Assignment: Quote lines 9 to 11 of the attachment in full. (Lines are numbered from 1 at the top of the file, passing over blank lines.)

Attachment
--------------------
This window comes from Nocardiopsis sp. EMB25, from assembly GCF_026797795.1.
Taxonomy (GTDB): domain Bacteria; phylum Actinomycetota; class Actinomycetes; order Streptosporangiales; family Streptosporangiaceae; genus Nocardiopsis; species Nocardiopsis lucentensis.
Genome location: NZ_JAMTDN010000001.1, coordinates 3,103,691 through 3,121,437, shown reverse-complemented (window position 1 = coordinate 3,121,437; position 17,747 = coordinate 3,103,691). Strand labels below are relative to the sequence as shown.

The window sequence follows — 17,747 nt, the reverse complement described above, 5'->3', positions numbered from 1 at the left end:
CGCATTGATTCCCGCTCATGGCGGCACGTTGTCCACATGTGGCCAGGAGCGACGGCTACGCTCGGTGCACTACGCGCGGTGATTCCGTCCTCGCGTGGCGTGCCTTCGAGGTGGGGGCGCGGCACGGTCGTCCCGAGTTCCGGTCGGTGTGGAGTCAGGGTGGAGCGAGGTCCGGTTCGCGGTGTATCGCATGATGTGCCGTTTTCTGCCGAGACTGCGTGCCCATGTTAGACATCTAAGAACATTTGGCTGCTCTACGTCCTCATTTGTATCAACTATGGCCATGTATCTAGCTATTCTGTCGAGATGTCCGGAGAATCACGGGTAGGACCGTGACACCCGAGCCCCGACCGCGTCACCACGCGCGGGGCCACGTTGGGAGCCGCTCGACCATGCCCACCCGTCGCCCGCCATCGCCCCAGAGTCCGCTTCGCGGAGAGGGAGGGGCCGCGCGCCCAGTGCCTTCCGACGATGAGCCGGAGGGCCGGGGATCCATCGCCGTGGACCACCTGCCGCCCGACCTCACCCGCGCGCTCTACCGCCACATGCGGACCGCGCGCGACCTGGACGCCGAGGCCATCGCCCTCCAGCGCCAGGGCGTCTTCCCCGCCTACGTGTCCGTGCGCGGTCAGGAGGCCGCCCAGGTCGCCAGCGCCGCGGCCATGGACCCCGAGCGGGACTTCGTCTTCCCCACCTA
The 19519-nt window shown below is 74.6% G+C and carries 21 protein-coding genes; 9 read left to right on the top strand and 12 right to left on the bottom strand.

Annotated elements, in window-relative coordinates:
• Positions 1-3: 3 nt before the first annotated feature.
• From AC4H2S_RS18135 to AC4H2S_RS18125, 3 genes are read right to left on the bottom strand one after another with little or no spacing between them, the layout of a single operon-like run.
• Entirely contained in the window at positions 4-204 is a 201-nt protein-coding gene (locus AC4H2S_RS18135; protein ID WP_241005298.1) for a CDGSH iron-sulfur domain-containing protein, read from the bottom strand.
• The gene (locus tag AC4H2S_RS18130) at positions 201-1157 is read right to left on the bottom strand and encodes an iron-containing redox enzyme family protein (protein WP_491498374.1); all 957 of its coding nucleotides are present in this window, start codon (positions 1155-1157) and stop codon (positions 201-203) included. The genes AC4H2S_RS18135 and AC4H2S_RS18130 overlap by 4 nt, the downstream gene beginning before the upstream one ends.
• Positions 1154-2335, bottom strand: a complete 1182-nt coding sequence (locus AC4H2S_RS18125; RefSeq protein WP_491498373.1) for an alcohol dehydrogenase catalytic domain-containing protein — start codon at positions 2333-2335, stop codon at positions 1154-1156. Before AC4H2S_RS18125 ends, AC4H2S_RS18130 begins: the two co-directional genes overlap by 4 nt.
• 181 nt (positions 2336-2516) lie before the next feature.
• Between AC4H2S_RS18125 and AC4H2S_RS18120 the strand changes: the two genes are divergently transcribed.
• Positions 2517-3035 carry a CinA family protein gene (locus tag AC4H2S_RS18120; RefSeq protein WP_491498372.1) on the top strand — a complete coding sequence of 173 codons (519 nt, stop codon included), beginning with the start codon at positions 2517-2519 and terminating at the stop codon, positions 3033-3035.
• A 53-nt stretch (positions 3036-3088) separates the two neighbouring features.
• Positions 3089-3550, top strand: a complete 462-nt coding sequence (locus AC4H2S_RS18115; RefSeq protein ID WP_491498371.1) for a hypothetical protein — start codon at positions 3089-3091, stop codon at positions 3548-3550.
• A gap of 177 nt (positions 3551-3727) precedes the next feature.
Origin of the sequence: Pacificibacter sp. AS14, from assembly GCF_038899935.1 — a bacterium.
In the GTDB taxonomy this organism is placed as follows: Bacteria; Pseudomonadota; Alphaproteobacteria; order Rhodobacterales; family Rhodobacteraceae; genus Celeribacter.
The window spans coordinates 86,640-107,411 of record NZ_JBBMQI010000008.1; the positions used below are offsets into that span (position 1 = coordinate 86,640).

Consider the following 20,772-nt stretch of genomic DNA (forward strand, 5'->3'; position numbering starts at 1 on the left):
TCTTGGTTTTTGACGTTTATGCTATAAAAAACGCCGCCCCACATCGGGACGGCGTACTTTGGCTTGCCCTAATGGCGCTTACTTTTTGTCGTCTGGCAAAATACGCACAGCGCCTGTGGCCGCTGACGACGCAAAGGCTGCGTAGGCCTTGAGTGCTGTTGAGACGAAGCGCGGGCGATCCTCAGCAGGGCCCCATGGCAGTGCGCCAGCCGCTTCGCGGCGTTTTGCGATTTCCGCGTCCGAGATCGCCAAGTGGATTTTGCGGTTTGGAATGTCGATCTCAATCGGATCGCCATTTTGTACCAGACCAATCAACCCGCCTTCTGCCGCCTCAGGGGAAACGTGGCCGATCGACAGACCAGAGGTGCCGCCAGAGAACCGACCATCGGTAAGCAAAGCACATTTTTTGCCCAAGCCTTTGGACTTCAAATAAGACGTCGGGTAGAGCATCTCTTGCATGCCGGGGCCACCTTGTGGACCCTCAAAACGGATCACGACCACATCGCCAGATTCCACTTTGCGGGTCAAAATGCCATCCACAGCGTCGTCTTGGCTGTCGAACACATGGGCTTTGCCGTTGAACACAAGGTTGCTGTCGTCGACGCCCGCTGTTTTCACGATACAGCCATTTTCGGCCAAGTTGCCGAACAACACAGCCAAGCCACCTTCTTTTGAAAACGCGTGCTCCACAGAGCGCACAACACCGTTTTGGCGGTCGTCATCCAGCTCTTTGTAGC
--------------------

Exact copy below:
• From AC4H2S_RS18135 to AC4H2S_RS18125, 3 genes are read right to left on the bottom strand one after another with little or no spacing between them, the layout of a single operon-like run.
• Entirely contained in the window at positions 4-204 is a 201-nt protein-coding gene (locus AC4H2S_RS18135; protein ID WP_241005298.1) for a CDGSH iron-sulfur domain-containing protein, read from the bottom strand.
• The gene (locus tag AC4H2S_RS18130) at positions 201-1157 is read right to left on the bottom strand and encodes an iron-containing redox enzyme family protein (protein WP_491498374.1); all 957 of its coding nucleotides are present in this window, start codon (positions 1155-1157) and stop codon (positions 201-203) included. The genes AC4H2S_RS18135 and AC4H2S_RS18130 overlap by 4 nt, the downstream gene beginning before the upstream one ends.